Plus-size fashion has incresingly become part of the style spotlight in New York with the likes of Ashley Graham, Candice Huffine, Marquita Pring, Iskra Lawrence, and many more becoming a runway regulars this season. But there are still plenty of places where the plus-size set are squeezing themselves in just to be seen by the industry, like London Fashion Week.
Hayley Hasselhoff — yup, you guessed it, David Hasselhoff’s daughter — joined a crowd of fellow curvy models, diversity activists, and influencers, including Megan Jayne Crabbe, Sonny Turner, and Callie Thorpe, for a protest during London Fashion Week early Friday morning. The group, which was organized byplus-size fashion retailer Simply Be (which caters to sizes 12-32), stood outside of the LFW show area in their skivvies, holding signs calling out the UK fashion industry for its lack of size inclusivity with phrases like “LFW —Where Are the Curves?” and “Curves Shouldn’t Mean Compromise.”
It isn’t the first time that the retailer has used its platform to protest at London Fashion Week. Last year, Simply Be not only took to the streets but also kicked off the fashion festivities by hosting its own Curve Catwalk that featured a mix of models and influencers and became the U.K.’s most size diverse runway. But this time around, the brand sought to use the protest to make the industry more accessible after discovering that while the average dress size in the U.K. is a size 16, according to research it had commissioned, 89% of participants didn’t feel their size was represented on the runway or in ads.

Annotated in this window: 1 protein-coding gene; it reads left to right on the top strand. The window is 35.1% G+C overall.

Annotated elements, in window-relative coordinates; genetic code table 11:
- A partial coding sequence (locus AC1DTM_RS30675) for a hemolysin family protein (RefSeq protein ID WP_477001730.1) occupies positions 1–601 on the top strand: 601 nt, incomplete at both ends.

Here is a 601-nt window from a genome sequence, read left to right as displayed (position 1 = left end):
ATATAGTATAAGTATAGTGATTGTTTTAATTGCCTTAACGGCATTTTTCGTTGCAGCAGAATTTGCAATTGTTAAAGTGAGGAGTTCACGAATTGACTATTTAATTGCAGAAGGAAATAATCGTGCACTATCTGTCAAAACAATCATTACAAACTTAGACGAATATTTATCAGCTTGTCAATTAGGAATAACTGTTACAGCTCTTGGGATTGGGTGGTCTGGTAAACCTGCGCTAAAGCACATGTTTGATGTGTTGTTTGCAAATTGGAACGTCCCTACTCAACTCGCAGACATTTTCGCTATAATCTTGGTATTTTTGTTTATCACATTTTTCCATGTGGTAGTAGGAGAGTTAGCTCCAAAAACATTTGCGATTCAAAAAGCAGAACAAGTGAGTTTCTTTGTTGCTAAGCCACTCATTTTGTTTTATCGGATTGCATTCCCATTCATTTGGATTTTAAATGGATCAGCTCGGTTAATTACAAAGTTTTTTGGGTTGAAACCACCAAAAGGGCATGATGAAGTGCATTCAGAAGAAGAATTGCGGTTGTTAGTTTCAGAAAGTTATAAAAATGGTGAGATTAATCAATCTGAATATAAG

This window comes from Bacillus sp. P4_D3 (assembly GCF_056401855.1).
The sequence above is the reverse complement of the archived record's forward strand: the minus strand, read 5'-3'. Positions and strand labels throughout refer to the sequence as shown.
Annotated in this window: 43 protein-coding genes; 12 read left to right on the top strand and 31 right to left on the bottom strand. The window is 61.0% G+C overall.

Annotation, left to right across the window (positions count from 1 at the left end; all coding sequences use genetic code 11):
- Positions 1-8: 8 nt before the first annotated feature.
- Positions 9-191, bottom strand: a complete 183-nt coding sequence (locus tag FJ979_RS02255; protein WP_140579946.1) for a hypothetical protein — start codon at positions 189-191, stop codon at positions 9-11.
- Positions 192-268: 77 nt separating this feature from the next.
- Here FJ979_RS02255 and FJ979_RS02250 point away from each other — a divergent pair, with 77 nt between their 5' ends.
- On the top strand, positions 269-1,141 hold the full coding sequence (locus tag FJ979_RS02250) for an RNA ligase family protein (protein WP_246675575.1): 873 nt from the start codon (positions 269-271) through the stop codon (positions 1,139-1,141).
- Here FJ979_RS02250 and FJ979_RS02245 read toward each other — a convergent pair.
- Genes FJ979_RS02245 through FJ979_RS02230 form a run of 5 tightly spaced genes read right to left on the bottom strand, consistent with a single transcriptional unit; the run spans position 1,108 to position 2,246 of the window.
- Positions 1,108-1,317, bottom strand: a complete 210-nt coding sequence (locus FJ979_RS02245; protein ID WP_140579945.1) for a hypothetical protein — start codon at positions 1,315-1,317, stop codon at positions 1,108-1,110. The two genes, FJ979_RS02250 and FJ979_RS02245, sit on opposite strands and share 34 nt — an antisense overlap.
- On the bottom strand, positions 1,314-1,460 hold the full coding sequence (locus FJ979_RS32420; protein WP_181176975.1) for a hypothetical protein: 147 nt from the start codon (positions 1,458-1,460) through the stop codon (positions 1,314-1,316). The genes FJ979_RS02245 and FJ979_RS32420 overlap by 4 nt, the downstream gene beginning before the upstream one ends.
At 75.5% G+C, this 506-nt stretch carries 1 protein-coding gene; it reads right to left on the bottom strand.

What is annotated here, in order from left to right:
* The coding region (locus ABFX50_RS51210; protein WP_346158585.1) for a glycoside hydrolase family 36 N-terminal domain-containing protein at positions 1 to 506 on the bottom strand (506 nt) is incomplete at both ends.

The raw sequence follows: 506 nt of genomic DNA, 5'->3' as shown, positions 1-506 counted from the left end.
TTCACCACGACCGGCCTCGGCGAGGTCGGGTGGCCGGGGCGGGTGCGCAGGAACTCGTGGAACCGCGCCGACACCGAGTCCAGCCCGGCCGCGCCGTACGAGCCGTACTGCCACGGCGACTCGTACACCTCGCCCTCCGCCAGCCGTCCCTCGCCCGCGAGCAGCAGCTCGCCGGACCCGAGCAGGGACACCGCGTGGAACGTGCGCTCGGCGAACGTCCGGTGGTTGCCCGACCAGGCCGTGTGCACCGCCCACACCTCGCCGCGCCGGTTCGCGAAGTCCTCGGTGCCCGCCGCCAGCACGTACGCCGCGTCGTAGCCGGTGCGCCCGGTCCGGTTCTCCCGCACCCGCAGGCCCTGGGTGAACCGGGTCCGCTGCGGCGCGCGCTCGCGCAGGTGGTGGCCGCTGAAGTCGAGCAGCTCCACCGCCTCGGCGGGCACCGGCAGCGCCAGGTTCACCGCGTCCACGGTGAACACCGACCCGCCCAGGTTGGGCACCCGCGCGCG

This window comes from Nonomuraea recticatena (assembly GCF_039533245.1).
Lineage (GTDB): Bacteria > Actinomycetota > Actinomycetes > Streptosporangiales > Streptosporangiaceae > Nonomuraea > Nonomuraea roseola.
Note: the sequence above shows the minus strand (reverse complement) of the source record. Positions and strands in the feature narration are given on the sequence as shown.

“We want the fashion industry to change the way it represents body shapes,” Angela Spindler, chief executive N Brown Group plc, which owns Simply Be, told The Evening Standard. “This isn’t about ‘skinny shaming’ we, think that shape should be celebrated irrespective of size and it’s time that the industry became more diverse — after all, fashion is for everyone.”
Hasselhoff echoed the same statements as the group also posed in denim jackets painted with phrases like “Flaunt it, Support It” and “Your size, No compromise” at Oxford Circus. “We want to give women everywhere the confidence to be who they are,” she explained. “This is only achieved by showing a wide variety of models irrespective of size. By tearing up the ‘one size’ fits fashion rule book we hope to encourage any woman, whatever her size, to feel fabulous in their skin.”
Hopefully this continues the conversation and leads to bigger changes and more visibility for diverse body shapes, sizes, and abilities!